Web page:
• Decals for teen drivers?

    Date: 04.16.09 | by Judge Tom.

    That’s right.  This week New Jersey became the first state to require new drivers under 21 to display a decal on their front and back license plates indicating they are new drivers.

    The law goes into effect in the spring of 2010.  It applies to all those without full-privilege licenses. A violation carries a $100 fine.  It is considered a secondary offense meaning the police will not be pulling teens over for no reason.  Law enforcement will be checking for curfew violations and passenger restrictions on new drivers.

    Photo by Contra Costa Times

    Other changes in New Jersey’s teen driving laws include: a curfew between 11 p.m. and 5 a.m.; only one passenger unless a parent or guardian is in the car; and no wireless device, hands-free or not is permited for kids with a probationary license.

    The new law is called “Kyleigh’s Law” in honor of a 16-year-old passenger, Kyleigh D’Alessio, who died in a car accident in 2006.  The driver was a teenager with a probationary license.  Update:  The law went into effect on May 1, 2010.  Opponents maintain that the law is well intentioned but won’t improve safety, will subject motorists to nuisance traffic stops, and might entice criminals to target young drivers. In October, 2012, a study conducted by Philadelphia’s Children’s Hospital found that the crash rate for teen drivers decreased 9% after Kyleigh’s Law went into effect.

    In February, 2012, the Governors Highway Safety Association examined the deaths of 16 and 17 year-olds during the first half of 2011. They found an 11% increase in highway deaths over the same period a year earlier. Twenty-three states saw increases while 19 had decreases in the number of teen deaths. The rise is attributed to more teen drivers on the road with the improving economy and a lessening of the impact of graduated driving privileges.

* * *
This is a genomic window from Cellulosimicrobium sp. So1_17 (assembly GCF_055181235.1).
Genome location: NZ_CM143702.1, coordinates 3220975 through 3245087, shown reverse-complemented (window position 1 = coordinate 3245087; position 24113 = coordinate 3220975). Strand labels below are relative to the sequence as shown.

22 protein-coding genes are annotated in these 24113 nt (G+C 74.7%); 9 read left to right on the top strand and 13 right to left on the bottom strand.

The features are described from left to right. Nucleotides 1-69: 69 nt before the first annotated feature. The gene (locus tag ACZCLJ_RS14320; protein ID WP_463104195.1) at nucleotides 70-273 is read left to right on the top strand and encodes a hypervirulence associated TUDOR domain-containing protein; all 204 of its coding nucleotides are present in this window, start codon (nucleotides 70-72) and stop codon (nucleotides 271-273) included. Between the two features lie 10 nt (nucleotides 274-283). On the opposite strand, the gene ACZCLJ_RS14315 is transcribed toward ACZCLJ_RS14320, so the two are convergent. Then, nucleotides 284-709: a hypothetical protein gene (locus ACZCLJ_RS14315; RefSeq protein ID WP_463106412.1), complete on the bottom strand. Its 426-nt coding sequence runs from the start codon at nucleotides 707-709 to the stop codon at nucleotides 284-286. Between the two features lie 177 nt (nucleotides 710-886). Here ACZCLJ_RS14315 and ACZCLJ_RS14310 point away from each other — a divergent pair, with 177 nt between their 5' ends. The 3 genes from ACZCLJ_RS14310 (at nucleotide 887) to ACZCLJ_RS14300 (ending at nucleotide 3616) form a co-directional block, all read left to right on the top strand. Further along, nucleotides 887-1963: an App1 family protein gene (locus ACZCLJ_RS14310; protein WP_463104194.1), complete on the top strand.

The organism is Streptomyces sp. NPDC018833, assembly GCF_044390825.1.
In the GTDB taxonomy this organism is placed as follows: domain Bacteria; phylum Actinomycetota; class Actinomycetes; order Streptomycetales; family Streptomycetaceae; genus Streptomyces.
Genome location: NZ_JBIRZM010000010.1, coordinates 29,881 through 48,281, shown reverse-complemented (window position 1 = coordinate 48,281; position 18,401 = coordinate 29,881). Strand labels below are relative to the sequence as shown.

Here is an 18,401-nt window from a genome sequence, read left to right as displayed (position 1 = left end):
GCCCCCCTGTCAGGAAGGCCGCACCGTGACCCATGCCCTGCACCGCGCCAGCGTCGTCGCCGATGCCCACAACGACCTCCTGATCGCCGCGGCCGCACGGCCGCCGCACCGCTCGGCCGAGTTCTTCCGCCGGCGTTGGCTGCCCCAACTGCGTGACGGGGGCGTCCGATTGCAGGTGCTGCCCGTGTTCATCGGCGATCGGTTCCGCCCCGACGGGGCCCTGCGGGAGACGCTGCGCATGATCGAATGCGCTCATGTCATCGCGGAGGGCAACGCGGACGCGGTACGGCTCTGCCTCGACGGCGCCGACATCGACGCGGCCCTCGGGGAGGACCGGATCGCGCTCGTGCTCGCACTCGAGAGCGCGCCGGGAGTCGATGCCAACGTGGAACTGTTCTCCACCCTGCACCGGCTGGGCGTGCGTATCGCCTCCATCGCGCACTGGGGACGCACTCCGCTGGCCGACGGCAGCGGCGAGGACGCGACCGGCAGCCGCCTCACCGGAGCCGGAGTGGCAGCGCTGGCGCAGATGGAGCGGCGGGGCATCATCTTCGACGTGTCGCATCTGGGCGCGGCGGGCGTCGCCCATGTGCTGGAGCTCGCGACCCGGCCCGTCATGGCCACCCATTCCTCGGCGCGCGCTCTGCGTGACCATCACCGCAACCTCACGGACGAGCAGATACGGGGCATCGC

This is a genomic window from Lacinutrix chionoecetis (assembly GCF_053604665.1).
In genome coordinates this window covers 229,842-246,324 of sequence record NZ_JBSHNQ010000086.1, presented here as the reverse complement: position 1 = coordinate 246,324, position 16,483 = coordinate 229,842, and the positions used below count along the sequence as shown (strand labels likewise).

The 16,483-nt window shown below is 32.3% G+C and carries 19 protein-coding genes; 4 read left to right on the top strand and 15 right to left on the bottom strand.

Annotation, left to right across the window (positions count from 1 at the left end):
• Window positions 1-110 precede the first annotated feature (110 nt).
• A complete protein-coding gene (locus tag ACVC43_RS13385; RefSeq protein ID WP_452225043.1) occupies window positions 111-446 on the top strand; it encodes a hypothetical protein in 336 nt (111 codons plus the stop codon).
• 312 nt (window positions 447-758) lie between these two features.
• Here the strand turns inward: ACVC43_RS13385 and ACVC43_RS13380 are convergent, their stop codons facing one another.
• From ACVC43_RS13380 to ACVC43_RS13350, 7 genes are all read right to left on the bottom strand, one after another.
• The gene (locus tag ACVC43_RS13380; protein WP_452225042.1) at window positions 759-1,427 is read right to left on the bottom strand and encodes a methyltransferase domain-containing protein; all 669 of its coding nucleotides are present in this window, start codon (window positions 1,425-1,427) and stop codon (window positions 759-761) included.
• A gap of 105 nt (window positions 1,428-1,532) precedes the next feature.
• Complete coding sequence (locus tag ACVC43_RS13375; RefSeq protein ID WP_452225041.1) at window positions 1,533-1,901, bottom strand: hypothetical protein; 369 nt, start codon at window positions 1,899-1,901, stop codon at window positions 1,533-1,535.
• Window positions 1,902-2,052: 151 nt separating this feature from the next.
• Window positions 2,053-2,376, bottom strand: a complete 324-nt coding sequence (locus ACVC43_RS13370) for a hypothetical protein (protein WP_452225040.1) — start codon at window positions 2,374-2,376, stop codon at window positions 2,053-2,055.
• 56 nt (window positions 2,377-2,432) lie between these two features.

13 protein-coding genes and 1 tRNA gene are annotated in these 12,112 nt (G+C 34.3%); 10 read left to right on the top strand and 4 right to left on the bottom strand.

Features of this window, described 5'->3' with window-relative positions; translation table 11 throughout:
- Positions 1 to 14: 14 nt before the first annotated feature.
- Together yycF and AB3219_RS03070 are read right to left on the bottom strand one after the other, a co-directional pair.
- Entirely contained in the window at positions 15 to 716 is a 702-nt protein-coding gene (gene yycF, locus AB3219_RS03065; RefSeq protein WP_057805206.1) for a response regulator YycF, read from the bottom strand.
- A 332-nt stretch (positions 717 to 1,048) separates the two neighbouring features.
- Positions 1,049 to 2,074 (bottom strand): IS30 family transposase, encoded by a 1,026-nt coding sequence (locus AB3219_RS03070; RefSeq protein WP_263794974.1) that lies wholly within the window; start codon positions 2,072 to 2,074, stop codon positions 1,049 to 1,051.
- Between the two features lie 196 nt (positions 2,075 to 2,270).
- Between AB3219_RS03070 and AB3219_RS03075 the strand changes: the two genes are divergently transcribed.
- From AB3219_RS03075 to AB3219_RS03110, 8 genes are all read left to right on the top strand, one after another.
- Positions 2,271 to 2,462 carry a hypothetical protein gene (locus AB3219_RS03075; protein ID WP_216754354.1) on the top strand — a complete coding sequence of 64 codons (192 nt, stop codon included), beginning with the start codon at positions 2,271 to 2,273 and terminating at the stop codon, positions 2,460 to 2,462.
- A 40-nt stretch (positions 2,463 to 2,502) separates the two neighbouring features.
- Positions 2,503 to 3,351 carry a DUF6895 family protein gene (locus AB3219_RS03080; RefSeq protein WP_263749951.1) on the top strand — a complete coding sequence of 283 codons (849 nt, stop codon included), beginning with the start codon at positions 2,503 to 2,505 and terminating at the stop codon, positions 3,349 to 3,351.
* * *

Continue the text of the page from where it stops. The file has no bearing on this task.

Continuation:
Find out more about teens and traffic laws.

    Judge Tom

    This post was written by Judge Tom. Judge Tom is the founder and moderator of AsktheJudge.info. He is a retired juvenile judge and spent 23 years on the bench. He has written several books for lawyers and judges as well as teens and parents including the recently published 'Teen Cyberbullying Investigated' (Free Spirit Publishing). When he's not answering teens' questions, Judge Tom can be found hiking, traveling and reading.

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